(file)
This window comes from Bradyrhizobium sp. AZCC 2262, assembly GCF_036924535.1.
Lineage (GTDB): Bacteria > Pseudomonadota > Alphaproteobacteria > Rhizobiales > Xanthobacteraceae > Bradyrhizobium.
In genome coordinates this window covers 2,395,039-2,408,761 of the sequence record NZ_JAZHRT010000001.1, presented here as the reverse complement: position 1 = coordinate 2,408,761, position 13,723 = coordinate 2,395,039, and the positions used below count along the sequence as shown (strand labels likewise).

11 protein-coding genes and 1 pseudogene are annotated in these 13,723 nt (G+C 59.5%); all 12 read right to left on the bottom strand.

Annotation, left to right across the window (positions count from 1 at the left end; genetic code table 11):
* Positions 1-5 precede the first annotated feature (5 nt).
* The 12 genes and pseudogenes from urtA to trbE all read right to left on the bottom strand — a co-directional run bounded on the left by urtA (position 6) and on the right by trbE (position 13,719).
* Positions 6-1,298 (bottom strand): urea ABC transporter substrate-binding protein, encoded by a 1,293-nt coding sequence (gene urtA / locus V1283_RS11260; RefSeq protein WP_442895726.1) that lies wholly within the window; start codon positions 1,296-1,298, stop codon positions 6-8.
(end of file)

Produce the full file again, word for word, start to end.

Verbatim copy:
This window comes from Bradyrhizobium sp. AZCC 2262, assembly GCF_036924535.1.
Lineage (GTDB): Bacteria > Pseudomonadota > Alphaproteobacteria > Rhizobiales > Xanthobacteraceae > Bradyrhizobium.
In genome coordinates this window covers 2,395,039-2,408,761 of the sequence record NZ_JAZHRT010000001.1, presented here as the reverse complement: position 1 = coordinate 2,408,761, position 13,723 = coordinate 2,395,039, and the positions used below count along the sequence as shown (strand labels likewise).

11 protein-coding genes and 1 pseudogene are annotated in these 13,723 nt (G+C 59.5%); all 12 read right to left on the bottom strand.

Annotation, left to right across the window (positions count from 1 at the left end; genetic code table 11):
* Positions 1-5 precede the first annotated feature (5 nt).
* The 12 genes and pseudogenes from urtA to trbE all read right to left on the bottom strand — a co-directional run bounded on the left by urtA (position 6) and on the right by trbE (position 13,719).
* Positions 6-1,298 (bottom strand): urea ABC transporter substrate-binding protein, encoded by a 1,293-nt coding sequence (gene urtA / locus V1283_RS11260; RefSeq protein WP_442895726.1) that lies wholly within the window; start codon positions 1,296-1,298, stop codon positions 6-8.